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The Swiss National Bank
The Swiss National Bank

Swiss National Bank Defends Franc Cap

Swiss National Bank Defends Franc Cap

The Swiss National Bank may have abandoned its currency cap, but that doesn’t mean it has stopped capping its currency.

While policy makers haven’t confirmed it, they’re defending a de facto franc limit more than 10% stronger than the one they scrapped 21 months ago, according to Bank of America Corp. and the asset-management unit of UBS Group AG. The franc appreciated to this 1.08 per euro threshold four times since mid-year, and each time snapped back, Bloomberg reported.

Preventing a stronger franc, which could hurt the economy, comes at a cost to the SNB. Intervening to buy euros has helped push its foreign reserves to a record of about $630 billion, leaving the central bank vulnerable to swings in currency markets as it manages a growing pot of money.

Preventing an “uncontrollable expansion” of its balance sheet was one of the reasons SNB President Thomas Jordan gave for dropping the official cap in January 2015, when its reserves stood at $498 billion.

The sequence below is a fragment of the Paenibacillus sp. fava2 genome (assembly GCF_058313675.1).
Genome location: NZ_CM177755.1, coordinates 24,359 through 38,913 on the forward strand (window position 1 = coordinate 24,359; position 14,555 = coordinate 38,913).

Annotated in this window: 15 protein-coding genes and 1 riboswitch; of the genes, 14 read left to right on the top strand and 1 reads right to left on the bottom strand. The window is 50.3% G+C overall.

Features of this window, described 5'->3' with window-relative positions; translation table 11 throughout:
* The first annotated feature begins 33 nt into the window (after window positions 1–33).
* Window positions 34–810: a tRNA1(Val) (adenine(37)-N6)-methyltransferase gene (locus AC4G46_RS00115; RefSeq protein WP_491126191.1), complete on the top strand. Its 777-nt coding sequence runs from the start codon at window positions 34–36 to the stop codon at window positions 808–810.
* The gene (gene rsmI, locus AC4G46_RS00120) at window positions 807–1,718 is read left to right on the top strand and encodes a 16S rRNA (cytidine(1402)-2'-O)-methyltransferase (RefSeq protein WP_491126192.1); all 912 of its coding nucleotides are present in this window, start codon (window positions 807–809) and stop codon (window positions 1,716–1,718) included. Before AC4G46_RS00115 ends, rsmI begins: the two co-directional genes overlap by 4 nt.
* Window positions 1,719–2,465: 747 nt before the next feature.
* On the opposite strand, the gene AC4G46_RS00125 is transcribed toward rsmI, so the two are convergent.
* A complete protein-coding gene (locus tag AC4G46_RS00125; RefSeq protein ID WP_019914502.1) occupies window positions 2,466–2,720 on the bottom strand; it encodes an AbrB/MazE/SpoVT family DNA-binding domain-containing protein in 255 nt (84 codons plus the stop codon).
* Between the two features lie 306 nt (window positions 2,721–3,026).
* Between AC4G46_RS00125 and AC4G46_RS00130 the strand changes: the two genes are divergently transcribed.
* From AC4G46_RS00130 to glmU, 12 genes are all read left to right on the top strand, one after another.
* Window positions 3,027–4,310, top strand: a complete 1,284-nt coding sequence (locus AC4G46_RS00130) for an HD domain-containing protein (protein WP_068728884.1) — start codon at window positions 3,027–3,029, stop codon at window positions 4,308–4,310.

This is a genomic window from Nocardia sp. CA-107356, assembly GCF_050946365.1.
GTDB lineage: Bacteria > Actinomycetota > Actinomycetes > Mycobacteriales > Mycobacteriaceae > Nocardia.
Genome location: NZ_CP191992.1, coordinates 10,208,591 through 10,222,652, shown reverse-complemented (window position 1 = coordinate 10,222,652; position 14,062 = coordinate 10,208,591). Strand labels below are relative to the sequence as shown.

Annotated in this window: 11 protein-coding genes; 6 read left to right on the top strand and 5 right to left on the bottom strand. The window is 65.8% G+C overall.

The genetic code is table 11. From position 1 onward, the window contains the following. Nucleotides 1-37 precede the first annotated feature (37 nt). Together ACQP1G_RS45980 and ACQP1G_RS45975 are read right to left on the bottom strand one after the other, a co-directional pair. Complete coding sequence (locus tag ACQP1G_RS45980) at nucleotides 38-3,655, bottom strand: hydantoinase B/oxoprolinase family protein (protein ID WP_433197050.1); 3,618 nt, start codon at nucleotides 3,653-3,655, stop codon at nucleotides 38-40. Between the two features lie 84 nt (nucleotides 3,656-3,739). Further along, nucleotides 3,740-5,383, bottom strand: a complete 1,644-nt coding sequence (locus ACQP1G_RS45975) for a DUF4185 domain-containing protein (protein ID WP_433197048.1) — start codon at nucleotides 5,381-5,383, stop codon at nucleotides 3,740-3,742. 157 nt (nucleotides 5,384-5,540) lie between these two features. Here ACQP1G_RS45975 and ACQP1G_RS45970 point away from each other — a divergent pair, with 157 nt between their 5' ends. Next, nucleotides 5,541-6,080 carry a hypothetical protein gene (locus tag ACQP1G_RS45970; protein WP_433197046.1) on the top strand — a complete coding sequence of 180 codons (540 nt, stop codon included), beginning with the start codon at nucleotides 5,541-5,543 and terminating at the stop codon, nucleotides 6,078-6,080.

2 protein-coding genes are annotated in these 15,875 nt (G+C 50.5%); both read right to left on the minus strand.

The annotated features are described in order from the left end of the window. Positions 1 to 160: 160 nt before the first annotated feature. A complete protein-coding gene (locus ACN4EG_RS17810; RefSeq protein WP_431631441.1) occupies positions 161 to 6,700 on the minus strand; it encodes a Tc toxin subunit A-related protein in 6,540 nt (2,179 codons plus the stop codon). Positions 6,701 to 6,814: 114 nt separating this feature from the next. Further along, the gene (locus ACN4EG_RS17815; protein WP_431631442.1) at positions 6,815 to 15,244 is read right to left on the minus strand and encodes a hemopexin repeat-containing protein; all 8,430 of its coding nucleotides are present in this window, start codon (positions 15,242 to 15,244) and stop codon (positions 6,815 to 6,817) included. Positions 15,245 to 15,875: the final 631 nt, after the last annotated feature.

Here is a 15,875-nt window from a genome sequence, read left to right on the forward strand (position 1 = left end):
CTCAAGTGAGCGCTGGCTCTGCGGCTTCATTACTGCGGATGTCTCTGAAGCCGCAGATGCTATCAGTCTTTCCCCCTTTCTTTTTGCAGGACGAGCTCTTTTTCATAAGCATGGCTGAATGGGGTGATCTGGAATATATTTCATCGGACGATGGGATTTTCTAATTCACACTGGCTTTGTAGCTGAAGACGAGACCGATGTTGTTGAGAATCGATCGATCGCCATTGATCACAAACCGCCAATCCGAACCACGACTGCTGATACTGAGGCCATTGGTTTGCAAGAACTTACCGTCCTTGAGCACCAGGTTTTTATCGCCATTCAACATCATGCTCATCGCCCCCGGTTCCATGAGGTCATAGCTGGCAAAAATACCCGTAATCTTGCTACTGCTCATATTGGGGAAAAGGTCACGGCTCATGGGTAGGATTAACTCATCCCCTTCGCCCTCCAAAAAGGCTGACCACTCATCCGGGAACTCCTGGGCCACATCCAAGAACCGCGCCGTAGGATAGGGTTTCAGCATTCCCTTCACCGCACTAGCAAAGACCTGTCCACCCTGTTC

“There’s continuous political pressure on the SNB that it’s using so much money for stabilizing the currency,” said David Kohl, the Frankfurt-based head of foreign-exchange research at Julius Baer Group Ltd., ranked by Bloomberg as the most-accurate currency forecaster. “With this intervention, they have quite a lot of euro assets, and of course if there’s an appreciation of the franc, these euro assets will lose in terms of value.”

The unofficial cap has helped the franc become one of the least-volatile major currencies versus the euro during the past six months. Only the pegged Danish krone has experienced smaller price swings. SNB spokesman Walter Meier declined to comment on the existence on a de facto exchange-rate cap.

“There’s no suggestion from the SNB themselves that they’ve set a floor,” said Kamal Sharma, director of Group-of-10 currency strategy at Bank of America in London. “But we look at the price action, we look at the charts, and we say that 1.08 has been a level which the Swiss franc hasn’t been able to strengthen beyond.”

The franc was at about 1.085 per euro on Oct. 28 in New York. It rallied in the wake of Britain’s June 23 vote to leave the European Union, prompting the SNB to openly step in to curb its advance, and has been little changed since then.

The newfound calm marks a turnaround from the aftermath of Jan. 15, 2015, when the SNB’s shock decision to end its currency cap sent the currency surging more than 40% in matter of minutes, sparking turmoil across global markets.

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